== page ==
Great Expectations

At the beginning of my Acts class this semester, I asked my students in 400 words or less to tell me what expectations they had for this course.  Here are some of their answers:

“I want to more fully understand what Acts describes as the baptism of the Holy Spirit.”      – Eduardo

“I want to know why the things that occur so frequently in Acts (i.e. the works of the Spirit) I don’t see in my church today.” – Jonathan

“I want to learn how to accurately apply the Book of Acts to my modern church context.”     – Johan

I received about 45 expectations in all many related to having a deeper foundation for the subjects the book treats:

  1. The Christian church’s origins
  2. Baptism of the Holy Spirit and speaking in tongues
  3. The planting of churches
  4. The apostolic preaching to different audiences
  5. The use of Old Testament citations by the New Testament authors

Many of the expectations had to do with how one could properly interpret and apply the Book of Acts to a modern church context.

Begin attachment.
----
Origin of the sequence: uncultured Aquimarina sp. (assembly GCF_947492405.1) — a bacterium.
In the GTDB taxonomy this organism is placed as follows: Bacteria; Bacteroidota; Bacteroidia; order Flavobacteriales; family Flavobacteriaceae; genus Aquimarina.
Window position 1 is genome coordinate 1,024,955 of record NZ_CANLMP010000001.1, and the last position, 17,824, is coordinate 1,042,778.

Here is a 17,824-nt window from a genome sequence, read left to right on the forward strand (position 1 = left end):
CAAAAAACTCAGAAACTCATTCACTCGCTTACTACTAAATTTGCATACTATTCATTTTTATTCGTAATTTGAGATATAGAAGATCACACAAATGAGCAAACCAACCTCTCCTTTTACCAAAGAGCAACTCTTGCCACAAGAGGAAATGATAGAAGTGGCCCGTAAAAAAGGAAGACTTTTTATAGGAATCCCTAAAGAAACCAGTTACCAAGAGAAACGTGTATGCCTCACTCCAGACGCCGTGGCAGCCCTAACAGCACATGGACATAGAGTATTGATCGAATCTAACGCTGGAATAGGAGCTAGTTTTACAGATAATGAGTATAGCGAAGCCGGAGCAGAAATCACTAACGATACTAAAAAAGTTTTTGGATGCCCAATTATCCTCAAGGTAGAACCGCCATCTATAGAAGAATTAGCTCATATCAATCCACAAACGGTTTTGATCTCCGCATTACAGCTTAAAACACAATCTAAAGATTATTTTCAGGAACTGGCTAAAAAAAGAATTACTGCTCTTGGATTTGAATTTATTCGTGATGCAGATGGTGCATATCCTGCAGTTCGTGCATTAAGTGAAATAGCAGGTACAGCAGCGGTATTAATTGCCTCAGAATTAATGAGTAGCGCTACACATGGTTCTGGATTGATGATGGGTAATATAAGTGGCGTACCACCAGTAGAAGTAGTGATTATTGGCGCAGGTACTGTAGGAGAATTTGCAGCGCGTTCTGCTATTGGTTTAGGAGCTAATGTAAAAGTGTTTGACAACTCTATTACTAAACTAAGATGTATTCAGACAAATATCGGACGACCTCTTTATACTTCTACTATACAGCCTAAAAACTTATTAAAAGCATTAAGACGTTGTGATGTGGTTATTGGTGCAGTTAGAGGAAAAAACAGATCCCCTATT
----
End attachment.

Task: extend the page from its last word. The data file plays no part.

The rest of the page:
1. Which events in Acts were repeatable and which were not?
  2. What criteria should we use to make that determination?
  3. Should our modern churches try to return to the ideals or the practices of the “primitive church”?

Finally I should mention that a large set of expectations had to do with a deep desire to know more about the work of the Holy Spirit.  For some this meant being able to distinguish between genuine and questionable manifestations of the Spirit.  This topic was all the more relevant given the tremendous number of neo-Pentecostal churches that had taken root in Colombia in the past decades.

For others, as in the first set of quotes, they truly wanted to know why the dynamism and power so frequently encountered in the pages of Acts were largely missing from their corporate and personal church contexts.

My students expectations have given me much to reflect upon as I’ve prepared my lessons.  Because many of them are training to serve in full-time church ministry, a course on Acts (which is mainly about “the church”) must balance academic inquiry with the practical considerations that the students will surely bring to the text.   I’ll surely have to be on my toes for this one.  Thank goodness for great expectations!

Gustavo M. Karakey

Leave a Reply